When Analytics Meet Gamification:  The Pedagogy

Gamification provides reciprocal validation.  There is a content “gallery” that is used to share a collection of images for a course.  There is a points configuration tool for instructors that provides a way to assign points for adding to this gallery, i.e. (give a comment=5 points, get a comment=3 points, give a +1=1 point, etc.).  These points are aggregated into a leaderboard.  Professors provide weekly “missions” for students to complete, i.e. a lesson plan.


  • No correlation between total Engagement Index and final exam
  • No correlation between mission points and final exam
  • Strong correlation between mission completion and final exam

Rob Gould:  Our Collaboration with LAUSD

  • Using mobile app for engagement in the LAUSD
  • Part of NSF umbrella project called “Mobilize”
  • Partnership between several UCLA departments (statistics, CS, Center X, Graduate School of Education and INformation Science and LAUSD
  • Create and implement data science curricula in high school to enhance STEM learning


  • Exploring CS (3 week unit)
  • Algebra 1 (3 2-week units)
  • Biology (3 week unit)
  • Introduction to data science:  year-long course

The Introduction to Data Science created an alternative pathway through high school mathematics.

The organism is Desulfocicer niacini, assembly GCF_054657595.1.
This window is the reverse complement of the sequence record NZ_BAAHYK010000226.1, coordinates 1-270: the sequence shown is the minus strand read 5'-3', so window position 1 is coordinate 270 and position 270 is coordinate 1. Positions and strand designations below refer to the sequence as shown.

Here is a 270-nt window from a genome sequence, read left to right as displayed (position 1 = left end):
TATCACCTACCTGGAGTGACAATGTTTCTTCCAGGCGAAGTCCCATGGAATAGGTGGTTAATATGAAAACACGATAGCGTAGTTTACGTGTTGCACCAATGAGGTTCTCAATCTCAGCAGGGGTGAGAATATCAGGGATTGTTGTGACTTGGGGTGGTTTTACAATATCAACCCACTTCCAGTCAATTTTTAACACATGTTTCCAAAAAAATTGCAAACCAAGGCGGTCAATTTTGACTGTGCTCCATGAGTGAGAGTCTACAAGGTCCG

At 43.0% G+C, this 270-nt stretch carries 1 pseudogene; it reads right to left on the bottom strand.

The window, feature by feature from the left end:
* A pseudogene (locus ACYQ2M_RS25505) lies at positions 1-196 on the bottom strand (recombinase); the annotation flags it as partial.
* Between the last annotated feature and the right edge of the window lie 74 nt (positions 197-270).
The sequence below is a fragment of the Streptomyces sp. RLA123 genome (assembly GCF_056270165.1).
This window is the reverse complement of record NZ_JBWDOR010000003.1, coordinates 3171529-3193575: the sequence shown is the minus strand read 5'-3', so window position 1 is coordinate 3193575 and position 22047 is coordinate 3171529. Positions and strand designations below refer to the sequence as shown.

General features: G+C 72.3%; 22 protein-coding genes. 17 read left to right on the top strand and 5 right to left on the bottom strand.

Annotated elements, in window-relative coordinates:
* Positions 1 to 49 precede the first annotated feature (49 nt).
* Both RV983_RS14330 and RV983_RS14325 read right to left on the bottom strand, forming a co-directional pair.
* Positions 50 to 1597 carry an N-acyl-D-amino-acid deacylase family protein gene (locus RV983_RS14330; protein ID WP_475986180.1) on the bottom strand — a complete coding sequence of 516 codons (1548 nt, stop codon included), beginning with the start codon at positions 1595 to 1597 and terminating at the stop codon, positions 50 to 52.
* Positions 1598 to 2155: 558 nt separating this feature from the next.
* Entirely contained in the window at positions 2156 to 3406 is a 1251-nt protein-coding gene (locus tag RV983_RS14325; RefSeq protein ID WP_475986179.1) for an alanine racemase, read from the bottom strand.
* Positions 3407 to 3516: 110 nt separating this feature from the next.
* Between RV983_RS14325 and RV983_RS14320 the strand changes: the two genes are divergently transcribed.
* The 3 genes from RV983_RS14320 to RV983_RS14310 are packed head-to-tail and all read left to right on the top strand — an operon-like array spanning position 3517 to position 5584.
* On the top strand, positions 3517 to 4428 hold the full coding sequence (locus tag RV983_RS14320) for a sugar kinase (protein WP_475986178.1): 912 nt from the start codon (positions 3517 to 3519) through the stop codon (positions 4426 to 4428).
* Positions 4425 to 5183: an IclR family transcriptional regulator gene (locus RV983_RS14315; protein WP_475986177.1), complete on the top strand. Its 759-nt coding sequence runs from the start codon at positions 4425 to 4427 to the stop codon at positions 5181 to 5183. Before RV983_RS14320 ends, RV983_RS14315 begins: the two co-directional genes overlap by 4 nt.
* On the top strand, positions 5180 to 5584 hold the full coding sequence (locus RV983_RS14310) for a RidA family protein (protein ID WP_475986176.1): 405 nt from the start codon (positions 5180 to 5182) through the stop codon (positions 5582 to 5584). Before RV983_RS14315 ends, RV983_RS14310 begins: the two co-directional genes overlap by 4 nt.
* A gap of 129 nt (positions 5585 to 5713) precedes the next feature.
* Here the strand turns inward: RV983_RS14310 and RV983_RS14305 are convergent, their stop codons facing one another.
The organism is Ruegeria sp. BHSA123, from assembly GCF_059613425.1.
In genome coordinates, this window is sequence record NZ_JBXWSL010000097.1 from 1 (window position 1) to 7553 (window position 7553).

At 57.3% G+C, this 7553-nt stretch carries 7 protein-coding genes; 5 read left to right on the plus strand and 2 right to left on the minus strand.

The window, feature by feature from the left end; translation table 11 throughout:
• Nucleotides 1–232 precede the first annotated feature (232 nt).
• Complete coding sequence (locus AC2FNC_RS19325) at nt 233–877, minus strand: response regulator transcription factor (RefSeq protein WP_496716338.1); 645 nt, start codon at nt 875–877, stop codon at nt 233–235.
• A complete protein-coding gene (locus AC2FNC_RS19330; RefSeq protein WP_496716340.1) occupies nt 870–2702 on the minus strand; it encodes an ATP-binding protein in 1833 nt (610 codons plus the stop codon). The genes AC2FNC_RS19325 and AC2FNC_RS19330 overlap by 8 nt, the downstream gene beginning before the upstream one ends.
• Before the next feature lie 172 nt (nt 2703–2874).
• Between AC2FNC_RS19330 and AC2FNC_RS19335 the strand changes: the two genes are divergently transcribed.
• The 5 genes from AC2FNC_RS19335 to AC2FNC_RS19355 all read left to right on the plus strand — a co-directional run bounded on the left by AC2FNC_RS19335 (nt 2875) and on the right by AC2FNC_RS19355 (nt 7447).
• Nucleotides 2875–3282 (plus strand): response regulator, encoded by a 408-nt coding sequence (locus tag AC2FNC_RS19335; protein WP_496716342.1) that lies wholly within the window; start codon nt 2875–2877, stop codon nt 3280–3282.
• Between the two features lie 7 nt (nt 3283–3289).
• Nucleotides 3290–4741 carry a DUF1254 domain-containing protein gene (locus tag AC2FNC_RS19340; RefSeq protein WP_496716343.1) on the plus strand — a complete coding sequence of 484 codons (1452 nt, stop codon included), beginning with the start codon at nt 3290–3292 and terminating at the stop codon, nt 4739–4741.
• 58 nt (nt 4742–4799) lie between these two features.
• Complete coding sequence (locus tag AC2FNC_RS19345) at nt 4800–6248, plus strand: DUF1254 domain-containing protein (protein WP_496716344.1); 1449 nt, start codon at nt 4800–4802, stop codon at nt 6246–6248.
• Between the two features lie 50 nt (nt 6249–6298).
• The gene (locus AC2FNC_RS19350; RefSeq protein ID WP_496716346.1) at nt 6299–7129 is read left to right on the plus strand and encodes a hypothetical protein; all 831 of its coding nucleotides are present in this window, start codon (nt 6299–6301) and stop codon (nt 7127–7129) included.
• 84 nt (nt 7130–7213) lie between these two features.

• Traditional:  Algebra 1 > Geometry > Algebra 2 > PreCalculus
  • Alternative:  Algebra1 > CS/Geometry > IDS > Statistics

Introduction to Data Science

  • Professional Data
  • “Big data” > I prefer “Everyday data”

This creates a bridge of “participatory sensing” leading to statistical and computational thinking.  This idea is gradually gaining traction, because student can now collect data everywhere they go with their mobile devices.

Some PS Campaigns

  • Measuring snacks:  measure what you’re eating (cost, when, who you were with, how did you feel when you were eating it, etc.)
  • Stress / chill moments:  measure how you feel at certain points of the day
  • Design their own

A dashboard view provides students with additional visibility about the data that they’re collecting.



My EDUCAUSE 2013 Mega Post

One the things I try to do when I attend conferences is to make a detailed record of all the sessions I attend, with the exception of keynotes, which tend to get really good coverage from other folks.  I live blog the events as I attend them, which hopefully helps those who committed to other sessions, and then I do one of these “mega posts,” which summarize all the posts I attended.  Based on my itinerary, 2013 seems to be the year of big data and analytics.  I’m willing to bet a lot of my fellow attendees will agree 🙂